This page is part of © FOTW Flags Of The World website

Flag Proposals 1990 (Mecklenburg-West Pomerania, Germany)

Last modified: 2004-12-29 by santiago dotor
Keywords: mecklenburg-west pomerania | mecklenburg-vorpommern | proposal | coat of arms: per pale (oxhead: black) | coat of arms: per pale (griffin: red) | coat of arms: base (water) |
Links: FOTW homepage | search | random flag | disclaimer and copyright | write us | mirrors




See also:


Introduction

As Mecklenburg-Vorpommern is composed of two parts of different (but sometimes also converging) history, namely Mecklenburg (at times separated into Mecklenburg-Schwerin and Mecklenburg-Strelitz) and Vorpommern, the western part of Pommern (Pomerania), it was difficult in 1990/1991, after the recreation of the Land, to devise its new symbols. The situation was in some way similar to the situation in Saxony-Anhalt, also a Land only quite recently composed of diverse territories. These two cases illustrate the difficult way to find a commonly accepted flag as a symbol for a community.

There were basically two groups of flag designs: the first were the 'official' proposals discussed by the Mecklenburg-Vorpommern government (Kabinettsvorlage vom 20 November 1990), these showed black-red-gold with the proposed Mecklenburg-Vorpommern arms. The second group tried to combine the traditional flag colours of the two regions into one flag.

At the end none of these proposals had been adopted, but there was a different solution, although not really liked by German vexillologists. The flag, as we know it now, was designed by Norbert Buske, then member of the Mecklenburg-Vorpommern parliament and the driving force in the design of state symbols (also the author of the book on these symbols, Buske 1993). In an interview with the newspaper Mecklenburger Morgenpost he describes how the design came to his mind. This was obviously "during one of those long car rides at night between Schwerin and Greifswald". The idea stems from the pattern of ribbons of an order: many show three stripes, with another thin stripe in the middle. In a rather lengthy text Norbert Buske explains the significance of the colours and their arrangement.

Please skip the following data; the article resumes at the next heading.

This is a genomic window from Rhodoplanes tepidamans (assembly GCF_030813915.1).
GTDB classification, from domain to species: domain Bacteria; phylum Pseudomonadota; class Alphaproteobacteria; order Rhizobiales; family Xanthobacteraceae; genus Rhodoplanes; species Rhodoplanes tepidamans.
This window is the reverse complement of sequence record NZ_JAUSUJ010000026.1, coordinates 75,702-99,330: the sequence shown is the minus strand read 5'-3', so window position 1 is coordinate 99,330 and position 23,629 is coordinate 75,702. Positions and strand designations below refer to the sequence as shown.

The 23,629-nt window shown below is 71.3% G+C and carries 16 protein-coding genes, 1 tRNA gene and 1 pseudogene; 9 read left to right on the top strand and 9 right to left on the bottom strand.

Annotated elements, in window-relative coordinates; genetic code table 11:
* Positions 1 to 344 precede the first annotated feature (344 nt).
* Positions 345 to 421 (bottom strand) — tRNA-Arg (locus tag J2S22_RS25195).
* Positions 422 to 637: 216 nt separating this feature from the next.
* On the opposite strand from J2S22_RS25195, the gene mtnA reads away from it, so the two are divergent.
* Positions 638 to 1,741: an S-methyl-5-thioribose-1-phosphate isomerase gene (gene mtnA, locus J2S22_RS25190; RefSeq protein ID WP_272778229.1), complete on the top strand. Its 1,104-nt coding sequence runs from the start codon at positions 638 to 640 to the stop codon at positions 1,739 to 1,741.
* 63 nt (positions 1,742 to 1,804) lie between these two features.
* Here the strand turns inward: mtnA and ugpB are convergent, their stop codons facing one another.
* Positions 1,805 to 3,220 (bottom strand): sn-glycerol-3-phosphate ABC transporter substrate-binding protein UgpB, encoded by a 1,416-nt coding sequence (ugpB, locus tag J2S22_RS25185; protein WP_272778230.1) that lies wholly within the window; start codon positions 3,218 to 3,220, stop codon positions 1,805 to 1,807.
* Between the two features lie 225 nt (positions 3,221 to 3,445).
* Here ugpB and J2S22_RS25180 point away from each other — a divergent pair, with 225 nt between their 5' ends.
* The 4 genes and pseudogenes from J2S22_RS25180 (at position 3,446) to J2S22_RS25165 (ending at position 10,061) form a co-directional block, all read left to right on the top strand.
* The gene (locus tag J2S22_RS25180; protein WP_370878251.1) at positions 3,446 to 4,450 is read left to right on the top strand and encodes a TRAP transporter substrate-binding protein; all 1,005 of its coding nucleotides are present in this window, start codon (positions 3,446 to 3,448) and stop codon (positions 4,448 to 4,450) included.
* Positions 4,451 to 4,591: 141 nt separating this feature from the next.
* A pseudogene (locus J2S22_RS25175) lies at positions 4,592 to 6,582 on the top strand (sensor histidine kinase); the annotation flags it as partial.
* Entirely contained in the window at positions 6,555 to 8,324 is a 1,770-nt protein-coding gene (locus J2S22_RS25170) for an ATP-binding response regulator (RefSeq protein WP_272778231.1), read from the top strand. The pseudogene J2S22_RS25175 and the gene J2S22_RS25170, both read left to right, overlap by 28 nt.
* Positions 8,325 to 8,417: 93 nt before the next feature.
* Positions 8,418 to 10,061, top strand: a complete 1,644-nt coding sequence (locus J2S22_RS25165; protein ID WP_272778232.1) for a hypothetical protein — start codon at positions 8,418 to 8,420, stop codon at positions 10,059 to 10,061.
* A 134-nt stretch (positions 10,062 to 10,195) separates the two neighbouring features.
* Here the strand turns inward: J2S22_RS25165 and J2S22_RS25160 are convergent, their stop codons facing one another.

Source for information and images: Buske 1993.

Marcus Schmöger, 28 September 2001


Proposal no.1

[Flag Proposal 1990 no.1 (Mecklenburg-West Pomerania, Germany)] 3:5
by Marcus Schmöger

This proposal is patterned after the flags of Lower Saxony and Saar: it shows the Mecklenburg-Vorpommern arms in the center of a black-red-gold triband. This was the attempt to avoid the difficulties in combining the colours of the two parts of the Land.

Marcus Schmöger, 28 September 2001


Proposal no.2

[Flag Proposal 1990 no.2 (Mecklenburg-West Pomerania, Germany)] 3:5
by Marcus Schmöger

This is a variant of the previous one, showing the arms in the canton, not in the center. This is the pattern of the Rhineland-Palatinate flag.

Marcus Schmöger, 28 September 2001


Proposal no.3

[Flag Proposal 1990 no.3 (Mecklenburg-West Pomerania, Germany)] 3:5
by Marcus Schmöger

This is the Mecklenburg triband, with the arms in the center, and a small Pomerania flag in the canton.

Marcus Schmöger, 28 September 2001


Proposal no.4

[Flag Proposal 1990 no.4 (Mecklenburg-West Pomerania, Germany)] 3:5 | stripes 3+3+2+2+2 |
by Marcus Schmöger

This is a flag of five horizontal stripes of width ratio 3:3:2:2:2. The colours are (from top) light blue-white-blue-yellow-red. Thus combines the colours of Pomerania (at the top) with those of Mecklenburg (at the bottom). This flag is shown without arms, but of course a state flag variant with the arms could easily be imagined.

Marcus Schmöger, 28 September 2001


Proposal no.5

[Flag Proposal 1990 no.5 (Mecklenburg-West Pomerania, Germany)] 3:5
by Marcus Schmöger

This flag is of a remarkable design: it does not combine the colours in horizontal stripes, but the field is divided by two diagonals into four triangles: the one at the hoist is yellow, at the top is blue, at the fly is white, at the bottom is red; in the center of the flag the arms.

Marcus Schmöger, 28 September 2001